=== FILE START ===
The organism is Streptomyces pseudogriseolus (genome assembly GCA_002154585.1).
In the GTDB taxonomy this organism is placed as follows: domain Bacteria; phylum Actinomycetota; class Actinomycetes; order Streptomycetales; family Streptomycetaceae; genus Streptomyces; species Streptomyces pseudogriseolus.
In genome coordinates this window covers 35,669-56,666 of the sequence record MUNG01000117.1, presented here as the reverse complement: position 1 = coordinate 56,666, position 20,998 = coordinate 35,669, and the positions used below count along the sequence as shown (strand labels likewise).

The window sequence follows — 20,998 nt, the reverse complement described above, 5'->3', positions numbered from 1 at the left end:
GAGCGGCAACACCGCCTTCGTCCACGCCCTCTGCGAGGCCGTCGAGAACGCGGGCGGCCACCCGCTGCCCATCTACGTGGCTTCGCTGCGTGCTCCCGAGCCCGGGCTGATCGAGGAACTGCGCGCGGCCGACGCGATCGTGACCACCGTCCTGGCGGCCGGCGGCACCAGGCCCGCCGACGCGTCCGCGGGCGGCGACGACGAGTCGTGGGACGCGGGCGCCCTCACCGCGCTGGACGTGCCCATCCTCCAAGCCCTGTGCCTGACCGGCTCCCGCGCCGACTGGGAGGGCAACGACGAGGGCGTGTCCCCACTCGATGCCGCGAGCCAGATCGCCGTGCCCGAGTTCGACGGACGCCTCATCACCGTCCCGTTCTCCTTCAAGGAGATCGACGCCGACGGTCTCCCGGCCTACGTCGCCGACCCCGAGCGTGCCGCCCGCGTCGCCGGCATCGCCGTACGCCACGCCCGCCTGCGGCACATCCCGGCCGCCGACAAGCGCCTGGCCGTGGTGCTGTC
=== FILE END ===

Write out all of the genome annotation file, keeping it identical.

The organism is Streptomyces pseudogriseolus (genome assembly GCA_002154585.1).
In the GTDB taxonomy this organism is placed as follows: domain Bacteria; phylum Actinomycetota; class Actinomycetes; order Streptomycetales; family Streptomycetaceae; genus Streptomyces; species Streptomyces pseudogriseolus.
In genome coordinates this window covers 35,669-56,666 of the sequence record MUNG01000117.1, presented here as the reverse complement: position 1 = coordinate 56,666, position 20,998 = coordinate 35,669, and the positions used below count along the sequence as shown (strand labels likewise).

The window sequence follows — 20,998 nt, the reverse complement described above, 5'->3', positions numbered from 1 at the left end:
GAGCGGCAACACCGCCTTCGTCCACGCCCTCTGCGAGGCCGTCGAGAACGCGGGCGGCCACCCGCTGCCCATCTACGTGGCTTCGCTGCGTGCTCCCGAGCCCGGGCTGATCGAGGAACTGCGCGCGGCCGACGCGATCGTGACCACCGTCCTGGCGGCCGGCGGCACCAGGCCCGCCGACGCGTCCGCGGGCGGCGACGACGAGTCGTGGGACGCGGGCGCCCTCACCGCGCTGGACGTGCCCATCCTCCAAGCCCTGTGCCTGACCGGCTCCCGCGCCGACTGGGAGGGCAACGACGAGGGCGTGTCCCCACTCGATGCCGCGAGCCAGATCGCCGTGCCCGAGTTCGACGGACGCCTCATCACCGTCCCGTTCTCCTTCAAGGAGATCGACGCCGACGGTCTCCCGGCCTACGTCGCCGACCCCGAGCGTGCCGCCCGCGTCGCCGGCATCGCCGTACGCCACGCCCGCCTGCGGCACATCCCGGCCGCCGACAAGCGCCTGGCCGTGGTGCTGTC